The parol evidence rule is a principle of substantive law. (Ellis v. Klaff, 96 Cal. App. 2d 471, 476 [216 P.2d 15].) Therefore, if the parol evidence rule would preclude any possibility of recovery by plaintiffs, summary judgment against them might be sustained on the ground that the action has no merit. (Code Civ. Proc., § 437c.) Respondents contend that the "merger" clause in paragraph 6 of the deposit receipt makes it impossible for appellants to succeed. But this is not the rule where there is fraud, as appellants allege there was.  The principles, as stated in Herzog v. Capital Co., 27 Cal. 2d 349, 353 [164 P.2d 8], are these: (1) The merger, or exculpatory, clause does not preclude the defrauded purchaser from rescinding and recovering the consideration from even an innocent seller. (2) But the clause will relieve an honest seller from liability for damages from fraudulent representations of his agent. (3) But the immunity in principle No. (2) does not exempt the principal from liability for his own conduct. In the case before us, the misrepresentations are alleged to be those of the principals. The clause does not in itself operate to protect respondents from liability. (Herzog v. Capital Co., supra, p. 353; Buist v. C. Dudley DeVelbiss Corp., 182 Cal. App. 2d 325, 331 [6 Cal. Rptr. 259]; Vogelsang v. Wolpert, 227 Cal. App. 2d 102, 122-123 [38 Cal. Rptr. 440].) In the Herzog and Buist cases, the fraud was that of concealment. But in Vogelsang, the rule was applied to promissory fraud.
 In the last paragraph, however, nothing more is settled than the negative proposition that the merger, or exculpatory, clause does not by itself exclude parol evidence of fraud by the principal in an action for damages against him. The parol evidence rule itself, however, would prevent appellants from presenting parol evidence which would vary the terms of an integrated written agreement, that is, one which by its terms purports to express the entire agreement between the parties. If it were not so, one party to a written contract could change its terms, adding to the promises made by the other party, by the device of bringing his action in tort rather than on contract, and alleging an inducing promise made without intention of performance. As was said by Mr. Justice Dooling in Dillon v. Sumner, 153 Cal. App. 2d 639, 643 [315 [241 Cal. App. 2d 575] P.2d 84]: "A written agreement to sell a horse for $100 could be varied by evidence that the seller had also orally agreed to transfer a cow, or contract to purchase 1,000 tons of coal could be varied by showing an oral agreement to deliver a bonus of 100 tons additional for the same consideration." But there may be agreements collateral to the principal one, which have been for the purpose of inducing one of the parties to enter into the main contract. In such cases, the writing is not an integrated contract; it does not express the complete transaction. (Pollyanna Homes, Inc. v. Berney, 56 Cal. 2d 676 [16 Cal. Rptr. 345, 365 P.2d 401].) The test is not always easy to apply. Distinctions of some refinement may become necessary; for example, in Dillon v. Sumner, supra, where a physician by written contract sold his medical equipment to another doctor, an alleged oral promise made without intention to perform, to transfer his practice to the buyer of the equipment, came under the parol evidence rule and was barred. But the oral representation that the physician intended to retire from practice was admissible as collateral. The transfer of the medical practice would have been an additional item of sale to that of the equipment, and would simply add to the number of items for the same consideration. The agreement to retire was not one to transfer anything. In Graddon v. Knight, 138 Cal. App. 2d 577 [292 P.2d 632], a written agreement required plaintiffs to maintain fire insurance on a home which was being built for them by defendant. But parol evidence was admitted to show that the physical act of obtaining the insurance which plaintiffs were obligated to furnish, was not to be done by them but by a certain bank. This second agreement relating to the physical act was collateral to the main one.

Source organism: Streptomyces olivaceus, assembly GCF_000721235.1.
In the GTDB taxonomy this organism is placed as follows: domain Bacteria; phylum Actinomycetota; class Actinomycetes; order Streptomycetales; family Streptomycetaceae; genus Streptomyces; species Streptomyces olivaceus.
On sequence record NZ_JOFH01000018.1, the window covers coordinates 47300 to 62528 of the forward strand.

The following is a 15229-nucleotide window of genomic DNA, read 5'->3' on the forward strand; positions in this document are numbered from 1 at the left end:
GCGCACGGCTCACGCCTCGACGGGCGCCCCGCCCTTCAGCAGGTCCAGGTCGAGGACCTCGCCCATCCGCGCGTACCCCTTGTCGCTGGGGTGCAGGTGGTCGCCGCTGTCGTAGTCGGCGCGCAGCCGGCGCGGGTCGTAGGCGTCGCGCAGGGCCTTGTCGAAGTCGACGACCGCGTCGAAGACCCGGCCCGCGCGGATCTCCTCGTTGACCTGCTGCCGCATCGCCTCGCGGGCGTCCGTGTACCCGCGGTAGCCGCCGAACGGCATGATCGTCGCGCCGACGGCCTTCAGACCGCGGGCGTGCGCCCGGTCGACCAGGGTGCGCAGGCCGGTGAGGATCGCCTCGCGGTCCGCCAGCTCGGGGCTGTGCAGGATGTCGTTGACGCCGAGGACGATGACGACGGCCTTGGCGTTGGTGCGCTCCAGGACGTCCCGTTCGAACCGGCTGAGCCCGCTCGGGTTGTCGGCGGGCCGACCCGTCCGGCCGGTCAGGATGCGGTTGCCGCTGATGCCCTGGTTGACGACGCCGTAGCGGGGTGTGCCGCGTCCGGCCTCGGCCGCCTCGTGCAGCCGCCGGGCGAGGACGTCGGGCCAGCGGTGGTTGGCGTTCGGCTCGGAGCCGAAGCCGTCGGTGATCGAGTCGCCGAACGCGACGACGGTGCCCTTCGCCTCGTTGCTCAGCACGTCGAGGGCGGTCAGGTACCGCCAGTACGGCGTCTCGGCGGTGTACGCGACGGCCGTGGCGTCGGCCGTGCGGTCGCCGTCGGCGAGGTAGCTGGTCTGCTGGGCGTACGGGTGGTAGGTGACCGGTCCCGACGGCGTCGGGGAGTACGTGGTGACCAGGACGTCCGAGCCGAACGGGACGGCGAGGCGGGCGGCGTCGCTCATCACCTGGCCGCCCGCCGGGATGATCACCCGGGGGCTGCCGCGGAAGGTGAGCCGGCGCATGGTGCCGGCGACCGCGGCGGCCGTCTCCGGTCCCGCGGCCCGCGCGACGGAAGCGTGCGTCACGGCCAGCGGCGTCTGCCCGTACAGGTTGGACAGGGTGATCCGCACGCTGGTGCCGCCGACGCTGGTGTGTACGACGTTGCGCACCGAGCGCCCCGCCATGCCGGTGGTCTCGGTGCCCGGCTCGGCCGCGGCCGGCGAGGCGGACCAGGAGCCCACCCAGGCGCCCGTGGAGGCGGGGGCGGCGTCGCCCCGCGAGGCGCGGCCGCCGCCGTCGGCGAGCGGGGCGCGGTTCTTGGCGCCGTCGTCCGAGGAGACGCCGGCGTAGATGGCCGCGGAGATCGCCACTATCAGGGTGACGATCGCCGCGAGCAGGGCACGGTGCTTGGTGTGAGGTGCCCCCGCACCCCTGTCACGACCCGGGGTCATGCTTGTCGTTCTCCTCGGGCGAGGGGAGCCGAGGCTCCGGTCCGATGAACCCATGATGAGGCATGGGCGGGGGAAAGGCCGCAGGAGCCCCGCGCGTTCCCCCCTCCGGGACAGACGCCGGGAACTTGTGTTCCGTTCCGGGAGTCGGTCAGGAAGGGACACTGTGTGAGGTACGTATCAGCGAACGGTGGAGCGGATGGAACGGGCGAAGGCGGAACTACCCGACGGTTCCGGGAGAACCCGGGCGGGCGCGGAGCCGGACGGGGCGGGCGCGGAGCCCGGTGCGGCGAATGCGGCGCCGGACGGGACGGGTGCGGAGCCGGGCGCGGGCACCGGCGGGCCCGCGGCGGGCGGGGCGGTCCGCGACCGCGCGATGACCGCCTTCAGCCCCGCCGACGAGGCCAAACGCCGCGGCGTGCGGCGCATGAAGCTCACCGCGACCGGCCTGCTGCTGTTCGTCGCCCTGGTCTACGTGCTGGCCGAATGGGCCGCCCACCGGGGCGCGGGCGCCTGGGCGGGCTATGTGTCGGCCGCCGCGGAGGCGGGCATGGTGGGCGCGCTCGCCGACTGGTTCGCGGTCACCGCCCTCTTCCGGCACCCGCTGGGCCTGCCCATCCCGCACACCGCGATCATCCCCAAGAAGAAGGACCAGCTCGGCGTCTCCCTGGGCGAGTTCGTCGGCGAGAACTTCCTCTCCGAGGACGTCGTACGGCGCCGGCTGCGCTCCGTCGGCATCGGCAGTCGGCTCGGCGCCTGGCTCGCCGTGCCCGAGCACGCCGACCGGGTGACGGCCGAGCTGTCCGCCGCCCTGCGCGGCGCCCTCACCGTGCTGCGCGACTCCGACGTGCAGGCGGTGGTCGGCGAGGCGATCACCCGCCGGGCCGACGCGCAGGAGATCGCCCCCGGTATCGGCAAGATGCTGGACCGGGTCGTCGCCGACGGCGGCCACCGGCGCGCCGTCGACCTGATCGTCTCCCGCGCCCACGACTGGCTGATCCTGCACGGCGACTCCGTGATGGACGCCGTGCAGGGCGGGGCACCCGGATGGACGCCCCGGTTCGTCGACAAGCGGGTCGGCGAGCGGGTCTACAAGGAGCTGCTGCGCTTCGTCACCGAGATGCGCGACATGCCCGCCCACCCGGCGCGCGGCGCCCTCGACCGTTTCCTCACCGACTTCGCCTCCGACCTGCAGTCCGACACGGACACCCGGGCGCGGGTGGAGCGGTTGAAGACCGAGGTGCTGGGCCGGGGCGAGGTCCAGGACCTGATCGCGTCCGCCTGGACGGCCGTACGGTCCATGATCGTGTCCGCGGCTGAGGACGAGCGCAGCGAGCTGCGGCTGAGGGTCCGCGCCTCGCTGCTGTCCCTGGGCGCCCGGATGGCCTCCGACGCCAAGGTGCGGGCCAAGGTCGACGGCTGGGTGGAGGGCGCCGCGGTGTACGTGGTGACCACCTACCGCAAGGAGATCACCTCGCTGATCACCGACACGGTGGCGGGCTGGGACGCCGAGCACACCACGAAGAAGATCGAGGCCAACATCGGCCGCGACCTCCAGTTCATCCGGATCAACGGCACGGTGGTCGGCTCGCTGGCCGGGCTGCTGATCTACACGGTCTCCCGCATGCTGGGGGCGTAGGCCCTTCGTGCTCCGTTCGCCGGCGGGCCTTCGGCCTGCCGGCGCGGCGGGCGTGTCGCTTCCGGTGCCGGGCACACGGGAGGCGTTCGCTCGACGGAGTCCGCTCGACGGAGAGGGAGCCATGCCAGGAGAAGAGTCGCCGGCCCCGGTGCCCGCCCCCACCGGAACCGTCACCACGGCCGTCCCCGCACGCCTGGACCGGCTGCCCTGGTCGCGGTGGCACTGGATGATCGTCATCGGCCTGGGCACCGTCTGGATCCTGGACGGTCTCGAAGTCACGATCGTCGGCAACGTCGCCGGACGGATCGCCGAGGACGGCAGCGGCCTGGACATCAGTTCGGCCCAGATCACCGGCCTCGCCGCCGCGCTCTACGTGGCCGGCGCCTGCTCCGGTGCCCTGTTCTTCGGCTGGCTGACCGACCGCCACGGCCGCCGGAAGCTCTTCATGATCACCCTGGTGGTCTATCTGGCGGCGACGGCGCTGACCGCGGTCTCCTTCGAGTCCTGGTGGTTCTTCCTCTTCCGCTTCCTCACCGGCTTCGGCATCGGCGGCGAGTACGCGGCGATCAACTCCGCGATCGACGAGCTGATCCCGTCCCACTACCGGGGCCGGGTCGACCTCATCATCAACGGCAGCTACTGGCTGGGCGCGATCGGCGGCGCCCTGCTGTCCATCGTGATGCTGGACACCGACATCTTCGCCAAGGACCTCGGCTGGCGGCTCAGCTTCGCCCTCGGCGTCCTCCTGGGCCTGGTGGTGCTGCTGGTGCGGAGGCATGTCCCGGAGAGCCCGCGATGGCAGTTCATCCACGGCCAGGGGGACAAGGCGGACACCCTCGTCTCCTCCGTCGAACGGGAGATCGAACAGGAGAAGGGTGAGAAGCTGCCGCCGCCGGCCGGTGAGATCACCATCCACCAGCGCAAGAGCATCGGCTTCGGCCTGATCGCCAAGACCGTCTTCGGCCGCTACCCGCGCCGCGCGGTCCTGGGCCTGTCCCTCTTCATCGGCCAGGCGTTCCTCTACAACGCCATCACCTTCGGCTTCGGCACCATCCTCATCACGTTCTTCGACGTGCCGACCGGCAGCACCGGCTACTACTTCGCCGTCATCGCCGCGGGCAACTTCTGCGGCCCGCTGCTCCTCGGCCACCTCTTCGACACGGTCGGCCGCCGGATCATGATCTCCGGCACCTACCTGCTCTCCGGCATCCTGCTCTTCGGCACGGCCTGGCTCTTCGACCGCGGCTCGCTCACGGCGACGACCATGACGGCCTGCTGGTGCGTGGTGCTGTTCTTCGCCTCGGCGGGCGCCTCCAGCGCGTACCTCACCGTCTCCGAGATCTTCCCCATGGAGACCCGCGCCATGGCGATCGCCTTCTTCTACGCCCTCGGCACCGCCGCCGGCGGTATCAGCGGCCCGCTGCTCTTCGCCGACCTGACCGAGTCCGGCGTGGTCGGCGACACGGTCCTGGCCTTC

The case of Cobbs v. Cobbs, 53 Cal. App. 2d 780 [128 P.2d 373], cited by respondents, is very different from the one before us. In the Cobbs case, attempt was made to overcome a written agreement by oral evidence which was not only directly contrary to the provisions of the writing but also related to the one point which was particularly in dispute by the parties when they were negotiating the terms of the agreement.
We proceed to apply the above principles to the case before us. The written contract was one for the sale of real property, not for repairs. No repairs whatever are mentioned in it. If some repairs had been mentioned, it is likely that evidence of others orally promised for the same total consideration would [241 Cal. App. 2d 576] be excluded. The promised repairs appear to be relatively minor. They have not to do with the substantial construction and integrity of the building. They are the sort of thing which a prospective purchaser would call to the attention of the seller. Then, upon receiving oral assurance that repairs would be made, the purchaser would not necessarily look for their recital among matters having to do only with terms of payment and loan arrangements. The parol evidence rule does not destroy appellants' case.
Summary judgment reversed.
Draper, P. J., and Salsman, J., concurred.